This is the perfect dumb phone. Will be ordering one for my old man when it comes out for tmobile.

No stupid camera button, decently priced, good enough specs. Some people just need a phone and not a camera, speed, bunch of other nonsense. So this plus large tiles, perfect for old folks.

Dumb phone is exagerated. The rest of your post makes more sense though. I've got me one and it's a damn good phone (and more than that) for a decent price!

or front facing camera for skype doesn't have to be high res but would be nice I couldn't even consider this for my son who uses skype all the time

It's so cheap now to add those stuff. Just because it's a low end model does not mean it should limited with stuff that even cheap android phones have now.

If you look close at the screen shot of the screen you'll see it has Skype installed I don't see the point if there isn't a front camera and don't try telling me it cost to much that's a load of balls and we all know it

I don't mind that they released the 630/635's without a flash, front camera and 1 GB RAM to keep the price lower.

What I do mind is that they haven't released a 730 yet with these features.

Thoughtful said,
I don't mind that they released the 630/635's without a flash, front camera and 1 GB RAM to keep the price lower.

What I do mind is that they haven't released a 730 yet with these features.

Its a good point though. Not having flash is a huge deal breaker. The 512MB RAM, not so much (even though it'd be easy to put 1GB in there) but the flash would be the deal breaker for many I imagine.

I'd still prefer the Lumia 625 for £80. Lumia 630 is £100. I'd take the 625 for the flash, 4G and I also believe a front facing camera. Those are more useful features than having a faster processor or better screen.

The only problem with the 625 is that it constantly resets the time if you leave it in your pocket - apparently the soft reset sequence is fairly simple and this resets your phone and time, meaning your mail doesn't sync etc and you need to keep resetting it. Do a google search of the problem. That is what stopped me getting it.

The 625 is a smartphone - I said FEATURE phone; the 635 is a deliberately-hobbled 625. There are PLENTY of smartphones; however, there aren't enough feature phones - worse, there are NO Windows Phone-based feature phones. (How many Android-based feature phones are there from anyone other than LG, for that matter?) I would much rather see some of the lower-end Android - and Windows Phone, for that matter - so-called smartphones instead move into the feature phone space; while this would put an artificial floor under the smartphone marketplace, that floor IS needed, if for no other reason to keep that floor from being covered in droppings (poor-quality products, regardless of OS).

Feature phones with home wireless - as opposed to needing a data plan from your carrier. (Do you know why SMARTPHONES don't support home wireless? Because the carrier wants you shackled to those expensive data plans.) A feature phone is ideal for those folks that don't need (or want) to be forced into a data plan (which every smartphone requires). Hence "feature phone".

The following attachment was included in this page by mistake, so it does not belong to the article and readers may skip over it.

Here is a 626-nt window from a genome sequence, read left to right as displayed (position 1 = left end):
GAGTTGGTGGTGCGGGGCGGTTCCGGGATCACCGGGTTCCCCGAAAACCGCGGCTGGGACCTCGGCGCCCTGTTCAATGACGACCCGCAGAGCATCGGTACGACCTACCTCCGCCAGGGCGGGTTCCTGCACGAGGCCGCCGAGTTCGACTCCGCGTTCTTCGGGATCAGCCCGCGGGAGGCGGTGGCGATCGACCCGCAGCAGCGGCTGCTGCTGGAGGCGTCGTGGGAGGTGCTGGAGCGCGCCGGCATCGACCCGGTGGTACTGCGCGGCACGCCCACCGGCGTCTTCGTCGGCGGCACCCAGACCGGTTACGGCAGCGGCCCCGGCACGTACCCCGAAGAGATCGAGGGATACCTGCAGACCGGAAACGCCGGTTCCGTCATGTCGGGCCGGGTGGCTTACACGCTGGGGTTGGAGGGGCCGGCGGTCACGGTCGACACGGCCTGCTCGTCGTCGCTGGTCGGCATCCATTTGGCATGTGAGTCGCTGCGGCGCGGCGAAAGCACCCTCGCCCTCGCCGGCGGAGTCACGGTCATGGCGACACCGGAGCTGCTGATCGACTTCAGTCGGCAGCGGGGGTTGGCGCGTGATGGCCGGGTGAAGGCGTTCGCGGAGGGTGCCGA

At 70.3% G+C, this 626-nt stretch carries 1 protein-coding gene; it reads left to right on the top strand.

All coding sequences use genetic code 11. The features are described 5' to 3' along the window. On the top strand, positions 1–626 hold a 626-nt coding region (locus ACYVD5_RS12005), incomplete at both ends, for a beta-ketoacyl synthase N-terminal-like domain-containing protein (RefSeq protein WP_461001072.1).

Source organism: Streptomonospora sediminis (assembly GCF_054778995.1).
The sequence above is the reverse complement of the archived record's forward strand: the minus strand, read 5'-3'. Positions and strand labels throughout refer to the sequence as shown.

PGHammer said,
Feature phones with home wireless - as opposed to needing a data plan from your carrier. (Do you know why SMARTPHONES don't support home wireless? Because the carrier wants you shackled to those expensive data plans.) A feature phone is ideal for those folks that don't need (or want) to be forced into a data plan (which every smartphone requires). Hence "feature phone".

Wait wait wait. Don't all smartphones support home wireless (WiFi) or am I missing something here?

No - not all do. High-end ones do - however, most middle-end and lower-end smartphones don't, though they mostly DO support LTE. I see why that's the case, though - carriers increasingly make the majority of their revenues (and profits) off their data plans. Feature phones don't need LTE - as VoLTE has taken hold nowhere yet. (While quite a few carriers - including VZW - have announced future support for it, none have deployed it; hence the only usage of LTE at this point is for data - not voice. Therefore, why would a feature phone need LTE?)

PGHammer said,
No - not all do. High-end ones do - however, most middle-end and lower-end smartphones don't, though they mostly DO support LTE. I see why that's the case, though - carriers increasingly make the majority of their revenues (and profits) off their data plans. Feature phones don't need LTE - as VoLTE has taken hold nowhere yet. (While quite a few carriers - including VZW - have announced future support for it, none have deployed it; hence the only usage of LTE at this point is for data - not voice. Therefore, why would a feature phone need LTE?)

No idea what you're on about here... you might want to check your facts as both the 630 and 625 have built-in WiFi. As have most other smartphones available on the market today.

Okay - so the 630 is a cross between a feature phone (which has darn near disappeared) and a basic smartphone - if anything, it's almost the target market for the old KIN (which was a feature phone - NOT a smartphone). There are users for which a smartphone makes no sense - in particular, talk-and-text-only users (not JUST so-called "lifeline plan" users - Mom falls into this category; so do I, for that matter). Not everybody needs a data plan. What has been conspicuously missing since the death of the KIN (and even the death of SymbianOS, for that matter) is a feature phone that offers nothing more than usability for basic phone features on par with smartphones, but without features that feature phone fans don't need (in-home wireless support - such as wifi-N - instead of LTE/4G, for example). There ARE some Android-based feature phones - such as LG's 4xx (440G and 480G) - however, exactly how common are they? (Even Tracfone - which is one MVNO that offers them - can't keep them in stock; that is despite that the 480G can't be used with "lifeline" services, such as Safelink.) I would love to see if the 630 can slide into this turf - the feature-phone market DOES need more such phones, instead of designs so old they have mold.

You can make a smartphone as complex as you want. Any cheap smartphone with just whatsapp installed can be a good 'mom phone'. Especially a Windows Phone which is high on simplicity and usability. This has been the case since Windows Phone 7. And especially a cheap phone like the Lumia 520 was perfect for starters. To me the 630 continues this line.

But dont mistake it as a cross between a feature phone and a smartphone. Because by that definition any smartphone can be considered a crossover. The 630 is as much a smartphone as any other smartphone. Spec-wise it might not be all that but compared to the high-end smartphones from a few years ago it has great specs as well. Those phones didnt suddenly become feature phones either.